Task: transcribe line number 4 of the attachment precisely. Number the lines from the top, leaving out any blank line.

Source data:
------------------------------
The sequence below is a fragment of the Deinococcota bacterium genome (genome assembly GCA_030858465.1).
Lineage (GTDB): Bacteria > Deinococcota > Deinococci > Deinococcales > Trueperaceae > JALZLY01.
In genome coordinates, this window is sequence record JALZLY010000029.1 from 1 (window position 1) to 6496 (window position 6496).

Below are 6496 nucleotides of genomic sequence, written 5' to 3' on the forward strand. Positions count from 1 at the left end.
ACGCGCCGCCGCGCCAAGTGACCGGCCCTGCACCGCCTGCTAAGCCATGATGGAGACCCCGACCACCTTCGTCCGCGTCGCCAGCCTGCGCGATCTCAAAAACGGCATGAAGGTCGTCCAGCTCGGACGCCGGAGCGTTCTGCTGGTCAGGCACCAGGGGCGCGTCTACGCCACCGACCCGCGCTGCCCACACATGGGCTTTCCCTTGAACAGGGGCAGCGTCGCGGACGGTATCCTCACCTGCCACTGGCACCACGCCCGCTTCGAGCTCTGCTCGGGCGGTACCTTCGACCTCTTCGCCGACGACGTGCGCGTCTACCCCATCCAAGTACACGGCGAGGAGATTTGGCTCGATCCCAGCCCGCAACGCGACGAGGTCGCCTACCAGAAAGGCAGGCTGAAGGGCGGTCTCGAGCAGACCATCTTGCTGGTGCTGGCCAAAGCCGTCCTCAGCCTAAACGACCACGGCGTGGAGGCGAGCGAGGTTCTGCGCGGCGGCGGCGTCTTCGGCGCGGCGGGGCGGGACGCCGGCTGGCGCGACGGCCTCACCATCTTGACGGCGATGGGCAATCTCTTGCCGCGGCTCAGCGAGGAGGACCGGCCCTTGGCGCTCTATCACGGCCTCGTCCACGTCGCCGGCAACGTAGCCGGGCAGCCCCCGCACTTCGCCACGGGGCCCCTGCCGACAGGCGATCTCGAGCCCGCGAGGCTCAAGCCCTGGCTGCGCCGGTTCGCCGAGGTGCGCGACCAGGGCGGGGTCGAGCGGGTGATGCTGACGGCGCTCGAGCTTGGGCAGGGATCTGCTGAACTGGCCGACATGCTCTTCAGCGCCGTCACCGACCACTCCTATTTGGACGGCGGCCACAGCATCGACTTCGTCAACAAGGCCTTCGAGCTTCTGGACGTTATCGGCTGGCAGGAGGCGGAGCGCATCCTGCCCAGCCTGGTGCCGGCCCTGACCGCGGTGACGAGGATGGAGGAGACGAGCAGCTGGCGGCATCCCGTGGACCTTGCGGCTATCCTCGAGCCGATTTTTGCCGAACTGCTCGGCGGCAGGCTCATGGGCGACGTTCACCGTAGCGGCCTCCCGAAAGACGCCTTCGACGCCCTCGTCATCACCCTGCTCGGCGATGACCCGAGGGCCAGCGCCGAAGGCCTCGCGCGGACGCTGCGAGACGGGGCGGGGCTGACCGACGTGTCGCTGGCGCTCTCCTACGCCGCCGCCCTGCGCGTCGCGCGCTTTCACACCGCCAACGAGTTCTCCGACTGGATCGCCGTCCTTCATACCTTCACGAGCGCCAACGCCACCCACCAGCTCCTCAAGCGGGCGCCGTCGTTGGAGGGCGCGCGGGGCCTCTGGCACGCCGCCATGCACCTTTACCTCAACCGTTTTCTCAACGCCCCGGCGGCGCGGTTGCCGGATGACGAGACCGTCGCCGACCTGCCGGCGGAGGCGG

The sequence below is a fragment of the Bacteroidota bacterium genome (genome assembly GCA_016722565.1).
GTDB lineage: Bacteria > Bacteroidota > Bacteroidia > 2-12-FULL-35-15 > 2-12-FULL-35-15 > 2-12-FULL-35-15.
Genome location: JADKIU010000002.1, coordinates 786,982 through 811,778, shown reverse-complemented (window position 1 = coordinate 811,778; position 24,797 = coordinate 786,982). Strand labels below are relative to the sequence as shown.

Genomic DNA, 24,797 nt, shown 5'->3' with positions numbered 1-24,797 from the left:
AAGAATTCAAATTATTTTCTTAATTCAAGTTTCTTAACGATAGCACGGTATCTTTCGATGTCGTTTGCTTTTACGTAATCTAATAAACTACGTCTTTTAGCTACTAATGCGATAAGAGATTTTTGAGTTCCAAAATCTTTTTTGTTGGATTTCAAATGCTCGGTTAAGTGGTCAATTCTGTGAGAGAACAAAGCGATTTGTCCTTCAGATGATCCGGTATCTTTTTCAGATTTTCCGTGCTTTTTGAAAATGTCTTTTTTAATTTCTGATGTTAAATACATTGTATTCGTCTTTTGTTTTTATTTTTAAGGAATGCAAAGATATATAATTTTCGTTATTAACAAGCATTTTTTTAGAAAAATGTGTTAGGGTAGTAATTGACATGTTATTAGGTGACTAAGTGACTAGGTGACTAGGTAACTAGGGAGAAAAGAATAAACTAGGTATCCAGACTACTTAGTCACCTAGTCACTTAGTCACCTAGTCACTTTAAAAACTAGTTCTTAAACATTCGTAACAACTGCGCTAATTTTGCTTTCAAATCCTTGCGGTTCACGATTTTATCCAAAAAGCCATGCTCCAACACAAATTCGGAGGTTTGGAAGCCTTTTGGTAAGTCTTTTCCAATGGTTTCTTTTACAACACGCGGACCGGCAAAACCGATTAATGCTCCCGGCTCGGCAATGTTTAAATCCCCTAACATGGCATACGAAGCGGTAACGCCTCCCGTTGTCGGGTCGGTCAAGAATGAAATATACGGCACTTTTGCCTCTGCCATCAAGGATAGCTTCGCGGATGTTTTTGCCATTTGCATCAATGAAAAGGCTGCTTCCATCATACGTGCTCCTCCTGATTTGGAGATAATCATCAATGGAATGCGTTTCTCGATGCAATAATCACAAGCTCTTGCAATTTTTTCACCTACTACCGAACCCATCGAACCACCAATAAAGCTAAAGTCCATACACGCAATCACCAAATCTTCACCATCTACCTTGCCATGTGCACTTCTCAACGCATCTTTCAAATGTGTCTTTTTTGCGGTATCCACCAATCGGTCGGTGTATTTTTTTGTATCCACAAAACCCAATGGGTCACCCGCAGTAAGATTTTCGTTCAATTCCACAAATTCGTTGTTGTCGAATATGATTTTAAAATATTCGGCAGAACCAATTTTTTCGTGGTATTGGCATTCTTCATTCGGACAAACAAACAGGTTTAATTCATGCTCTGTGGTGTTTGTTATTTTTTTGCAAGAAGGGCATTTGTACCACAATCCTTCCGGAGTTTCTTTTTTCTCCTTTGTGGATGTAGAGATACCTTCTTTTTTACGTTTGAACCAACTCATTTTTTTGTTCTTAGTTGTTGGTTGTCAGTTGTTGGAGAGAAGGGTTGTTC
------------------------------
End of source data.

Below are 6496 nucleotides of genomic sequence, written 5' to 3' on the forward strand. Positions count from 1 at the left end.